September 27, 2012
A small Indian village is perhaps the last place you would expect to see the future of manufacturing, but in the Maharashtra region, there are plans to create one of the hottest pieces of technology around, BBC Future reports.
A technique to remotely control cockroaches has been developed by Dr. Alper Bozkurt, an Assistant Professor in the Department of Electrical and Computer Engineering of North Carolina State University.
Bozkurt, co-author of a paper on the work, wanted to see if he could create a wireless biological interface with cockroaches, “which are robust and able to infiltrate small spaces.”
In a scene right of Minority Report, Bozkurt… read more
Formlabs’ new Form 1 3D printer could bring professional-grade 3-D prints to the home workshop.
Desktop 3-D printing has largely been the domain of extrusion-based machines like MakerBot’s Replicator and homebrew RepRap designs.
These lag behind the capabilities of pricier, professional stereolithography devices, where UV light cures incredibly thin layers of resin to create objects on par with manufactured goods.
Developing this type of printer at a… read more
Researchers at King’s College London, Harvard University and Massachusetts General Hospital have identified a key factor responsible for declining muscle repair during aging, and discovered how to halt the process in mice with a common drug.
The finding provides clues as to how muscles lose mass with age, which can result in weakness that affects mobility and may cause falls.
The study looked at stem… read more
Grants of almost $19 million will help to develop technologies to dramatically reduce the cost of DNA sequencing, the National Human Genome Research Institute (NHGRI), part of the National Institutes of Health, has announced.
During the past decade, DNA sequencing costs have fallen dramatically (see www.genome.gov/sequencingcosts), fueled by tools, technologies and process improvements developed by genomics researchers. In 2004, NHGRI… read more
Inside our cells, molecules are constantly binding and separating from one another. It’s this game of constant flux that drives gene expression asides essentially every other biological process.
Understanding the specific details of how these interactions take place… read more
If you throw a ball underwater, you’ll find that the smaller it is, the faster it moves: A larger cross-section greatly increases the water’s resistance. The researchers plan to use this basic principle, on a microscopic scale, to carry out biomedical tests that could eventually lead to fast, compact and versatile medical-testing devices.
The balls used here… read more
DARPA has made progress in developing less expensive fabrication methods for inertial sensors and is making them orders of magnitude smaller and less expensive than the large, expensive gyroscopes used today.
Military missions of all types need extremely accurate navigation techniques to keep people and equipment on target. The Military relies on GPS or, when GPS is unavailable, precise sensors for navigation.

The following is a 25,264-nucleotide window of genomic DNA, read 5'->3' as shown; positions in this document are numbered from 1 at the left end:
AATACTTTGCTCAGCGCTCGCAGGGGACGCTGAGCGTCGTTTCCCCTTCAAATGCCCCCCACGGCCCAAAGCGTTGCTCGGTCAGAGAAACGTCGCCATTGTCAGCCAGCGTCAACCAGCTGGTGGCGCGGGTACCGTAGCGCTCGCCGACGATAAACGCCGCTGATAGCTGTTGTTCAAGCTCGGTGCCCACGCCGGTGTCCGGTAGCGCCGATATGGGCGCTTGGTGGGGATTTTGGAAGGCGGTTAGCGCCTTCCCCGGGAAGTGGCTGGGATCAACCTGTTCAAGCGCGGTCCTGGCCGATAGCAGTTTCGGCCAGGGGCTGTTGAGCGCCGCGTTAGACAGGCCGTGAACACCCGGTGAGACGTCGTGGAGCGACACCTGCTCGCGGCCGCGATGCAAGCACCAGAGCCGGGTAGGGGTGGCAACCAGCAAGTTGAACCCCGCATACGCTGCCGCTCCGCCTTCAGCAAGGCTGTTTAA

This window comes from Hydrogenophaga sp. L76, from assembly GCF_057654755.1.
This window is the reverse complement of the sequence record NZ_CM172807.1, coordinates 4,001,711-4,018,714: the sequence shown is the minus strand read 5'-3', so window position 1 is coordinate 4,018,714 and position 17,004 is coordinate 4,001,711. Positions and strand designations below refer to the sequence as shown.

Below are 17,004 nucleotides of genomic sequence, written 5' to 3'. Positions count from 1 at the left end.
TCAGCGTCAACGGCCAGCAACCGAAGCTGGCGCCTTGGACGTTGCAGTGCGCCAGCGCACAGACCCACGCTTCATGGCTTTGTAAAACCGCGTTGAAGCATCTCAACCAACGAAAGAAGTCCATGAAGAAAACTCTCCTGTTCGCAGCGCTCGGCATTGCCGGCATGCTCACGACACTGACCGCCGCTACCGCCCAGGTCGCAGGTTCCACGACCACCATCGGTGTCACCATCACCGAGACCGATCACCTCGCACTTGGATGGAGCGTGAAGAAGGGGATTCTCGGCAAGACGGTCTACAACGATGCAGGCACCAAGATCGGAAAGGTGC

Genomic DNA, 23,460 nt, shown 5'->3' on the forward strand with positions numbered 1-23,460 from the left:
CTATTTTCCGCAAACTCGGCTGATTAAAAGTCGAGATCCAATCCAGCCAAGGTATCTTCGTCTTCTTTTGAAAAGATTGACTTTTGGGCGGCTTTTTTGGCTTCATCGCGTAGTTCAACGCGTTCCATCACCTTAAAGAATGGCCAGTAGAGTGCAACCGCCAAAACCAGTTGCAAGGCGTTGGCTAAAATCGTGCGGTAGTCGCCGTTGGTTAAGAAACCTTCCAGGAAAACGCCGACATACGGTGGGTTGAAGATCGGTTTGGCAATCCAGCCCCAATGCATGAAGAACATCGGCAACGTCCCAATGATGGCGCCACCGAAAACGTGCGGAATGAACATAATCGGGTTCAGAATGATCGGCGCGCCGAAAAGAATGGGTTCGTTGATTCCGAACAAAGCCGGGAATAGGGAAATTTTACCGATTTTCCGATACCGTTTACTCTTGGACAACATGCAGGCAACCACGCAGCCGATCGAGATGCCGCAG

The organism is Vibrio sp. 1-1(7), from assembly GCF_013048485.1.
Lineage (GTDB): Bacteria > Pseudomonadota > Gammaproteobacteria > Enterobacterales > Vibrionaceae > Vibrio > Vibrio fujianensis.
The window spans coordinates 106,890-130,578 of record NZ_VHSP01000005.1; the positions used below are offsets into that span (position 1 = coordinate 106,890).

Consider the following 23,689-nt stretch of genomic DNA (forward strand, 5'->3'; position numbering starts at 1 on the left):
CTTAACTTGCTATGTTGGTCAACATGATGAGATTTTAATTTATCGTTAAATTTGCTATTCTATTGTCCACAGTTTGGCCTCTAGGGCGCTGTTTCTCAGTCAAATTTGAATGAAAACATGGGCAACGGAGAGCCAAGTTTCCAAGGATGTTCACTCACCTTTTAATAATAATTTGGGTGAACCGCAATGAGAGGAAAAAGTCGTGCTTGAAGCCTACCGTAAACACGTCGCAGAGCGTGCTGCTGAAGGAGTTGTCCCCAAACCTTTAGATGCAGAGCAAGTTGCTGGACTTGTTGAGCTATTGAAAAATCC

But these sensors,… read more
Astronomers have assembled a new, improved portrait of our deepest-ever view of the Universe called the eXtreme Deep Field, or XDF, by combining ten years of NASA/ESA Hubble Space Telescope observations taken of a patch of sky within the original Hubble Ultra Deep Field.
The XDF is a small fraction of the angular diameter of the full Moon — a small area of space in the… read more
To make it more practical for engineers and others living in cheaper places to telecommute to work, Suitable Technologies (a Willow Garage spinoff) has developed a roving telepresence system that is more practical and less awkward to use than previous systems, says founder Scott Hassan, Technology Review reports.
The $16,000 Beam Remote Presence telepresence system, now available, can save on the expense and time of long-haul travel and allows remote workers to be… read more
Researchers at the Wyss Institute for Biologically Inspired Engineering at Harvard University have created a new kind of barcode (colored fluorescent biomarkers) that could come in an almost limitless array of styles — with the potential to enable scientists to gather vastly more vital information, at one given time, than ever before.
The new method harnesses the natural ability of DNA to self-assemble.
“We… read more
Microorganisms that crashed to Earth embedded in the fragments of distant planets might have been the sprouts of life on Earth, according to new research from Princeton University, the University of Arizona, and the Centro de Astrobiología (CAB) in Spain.
Imagine a clock that will keep perfect time forever, even after the heat-death of the universe — a four-dimensional “space-time crystal” with periodic structure in time as well as space.
With such a 4D crystal, scientists would have a new and more effective way to study how complex physical properties and behaviors emerge from the collective interactions of large numbers of individual particles, the “many-body problem” of physics. A space-time crystal… read more